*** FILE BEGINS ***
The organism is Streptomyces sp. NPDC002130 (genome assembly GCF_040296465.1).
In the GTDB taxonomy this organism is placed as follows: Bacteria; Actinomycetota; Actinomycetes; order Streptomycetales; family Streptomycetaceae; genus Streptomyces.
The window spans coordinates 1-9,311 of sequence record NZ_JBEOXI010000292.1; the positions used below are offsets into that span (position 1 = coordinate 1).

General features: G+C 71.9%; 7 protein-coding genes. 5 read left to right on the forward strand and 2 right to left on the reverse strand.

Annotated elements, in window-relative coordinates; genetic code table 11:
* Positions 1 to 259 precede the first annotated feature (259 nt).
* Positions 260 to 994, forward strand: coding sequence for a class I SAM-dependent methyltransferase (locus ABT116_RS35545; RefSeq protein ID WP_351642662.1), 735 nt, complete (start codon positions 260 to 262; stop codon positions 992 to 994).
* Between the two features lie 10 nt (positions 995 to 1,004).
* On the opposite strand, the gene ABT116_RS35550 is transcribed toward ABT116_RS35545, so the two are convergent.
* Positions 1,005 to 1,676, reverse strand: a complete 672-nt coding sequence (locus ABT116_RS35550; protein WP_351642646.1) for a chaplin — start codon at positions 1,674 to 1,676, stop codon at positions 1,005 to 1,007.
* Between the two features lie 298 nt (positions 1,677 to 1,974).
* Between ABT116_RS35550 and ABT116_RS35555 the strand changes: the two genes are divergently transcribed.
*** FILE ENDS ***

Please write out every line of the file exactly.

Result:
The organism is Streptomyces sp. NPDC002130 (genome assembly GCF_040296465.1).
In the GTDB taxonomy this organism is placed as follows: Bacteria; Actinomycetota; Actinomycetes; order Streptomycetales; family Streptomycetaceae; genus Streptomyces.
The window spans coordinates 1-9,311 of sequence record NZ_JBEOXI010000292.1; the positions used below are offsets into that span (position 1 = coordinate 1).

General features: G+C 71.9%; 7 protein-coding genes. 5 read left to right on the forward strand and 2 right to left on the reverse strand.

Annotated elements, in window-relative coordinates; genetic code table 11:
* Positions 1 to 259 precede the first annotated feature (259 nt).
* Positions 260 to 994, forward strand: coding sequence for a class I SAM-dependent methyltransferase (locus ABT116_RS35545; RefSeq protein ID WP_351642662.1), 735 nt, complete (start codon positions 260 to 262; stop codon positions 992 to 994).
* Between the two features lie 10 nt (positions 995 to 1,004).
* On the opposite strand, the gene ABT116_RS35550 is transcribed toward ABT116_RS35545, so the two are convergent.
* Positions 1,005 to 1,676, reverse strand: a complete 672-nt coding sequence (locus ABT116_RS35550; protein WP_351642646.1) for a chaplin — start codon at positions 1,674 to 1,676, stop codon at positions 1,005 to 1,007.
* Between the two features lie 298 nt (positions 1,677 to 1,974).
* Between ABT116_RS35550 and ABT116_RS35555 the strand changes: the two genes are divergently transcribed.